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Iran talks heading for new phase

By Associated Press in Lausanne, Switzerland | China Daily | Updated: 2015-04-01 07:49

Iran talks heading for new phase

Iranian Foreign Minister Mohammad Javad Zarif (left) greets the head of the Iranian Atomic Energy Organization, Ali Akbar Salehi, as he arrives for a meeting with officials on Tuesday in Lausanne, Switzerland. Brendan Smialowski / Pool Photo Via AFP

Wrapping up six days of marathon nuclear talks with mixed results, Iran and six world powers prepared on Tuesday to issue a general statement agreeing to continue negotiations in a new phase aimed at reaching a comprehensive accord by the end of June, officials said.

The joint statement is to be accompanied by additional documents that outline more detailed understandings, allowing the sides to claim enough progress has been made thus far to merit a new round, the officials said.

The talks have already been extended twice as part of more than a decade of diplomatic attempts to curb Teheran's nuclear advance, and the next stage will be presented as a new phase because most of the parties had ruled out another prolongation of this round.

One of the officials said the statement was general in part because differences between the sides remained ahead of a new phase of negotiations toward a comprehensive deal by late June. The second official said other documents will be more technical in nature and will also be made public later in the day.

Both spoke on the grounds of anonymity because they are not authorized to comment.

US officials earlier had said the sides were aiming for a framework agreement by the end of March but then revised the language, speaking of an "understanding", due in part to opposition to a two-stage agreement from Iran's supreme leader, Ayatollah Ali Khamenei, who earlier this year demanded one deal that nails down specifics.

The documents were being finalized among the six countries negotiating with Iran, and the Iranian side had not yet signed off on them, said the first official.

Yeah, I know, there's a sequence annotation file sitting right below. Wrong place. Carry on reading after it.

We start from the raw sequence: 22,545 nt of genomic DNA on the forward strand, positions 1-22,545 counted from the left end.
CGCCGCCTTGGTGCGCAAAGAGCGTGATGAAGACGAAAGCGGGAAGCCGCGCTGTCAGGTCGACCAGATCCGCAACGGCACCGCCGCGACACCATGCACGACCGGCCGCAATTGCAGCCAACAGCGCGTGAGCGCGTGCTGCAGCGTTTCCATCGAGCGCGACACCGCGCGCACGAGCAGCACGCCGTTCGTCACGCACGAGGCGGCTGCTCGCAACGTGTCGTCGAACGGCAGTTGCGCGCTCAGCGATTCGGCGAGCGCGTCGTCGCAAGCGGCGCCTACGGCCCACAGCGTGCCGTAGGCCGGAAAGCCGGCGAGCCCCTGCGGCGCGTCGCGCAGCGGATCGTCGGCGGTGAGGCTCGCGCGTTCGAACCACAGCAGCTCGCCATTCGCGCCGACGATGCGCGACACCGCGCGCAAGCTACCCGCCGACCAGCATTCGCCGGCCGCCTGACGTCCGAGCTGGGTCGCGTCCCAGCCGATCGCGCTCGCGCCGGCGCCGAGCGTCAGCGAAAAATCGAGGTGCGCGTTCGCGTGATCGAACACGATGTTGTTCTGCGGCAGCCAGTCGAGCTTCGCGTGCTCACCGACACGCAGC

Russian Foreign Minister Sergey Lavrov, who left Lausanne on Monday saying he would return if a deal was imminent, was heading back to the Swiss city, indicating that an end to the talks was near.

In Moscow, he told reporters: "Prospects for this round of negotiations were not bad, and I would even say good."

Foreign Ministers of five nations at the table already joined US Secretary of State John Kerry and Iranian Foreign Minister Mohammad Javad Zarif at the talks over the weekend in an intense effort to reach a political understanding on terms that would curb Iran's nuclear activities in exchange for sanctions relief.

Kerry and others at the table said the sides have made some progress, with Iran considering demands for further cuts to its uranium enrichment program but pushing back on how long it must limit technology it could use to make atomic weapons. In addition to sticking points on research and development, differences remain on the timing and scope of sanctions removal, the officials said.

Officials in Lausanne said the sides were advancing on limits to aspects of Iran's program to enrich uranium, which can be used to make the core of a nuclear warhead.



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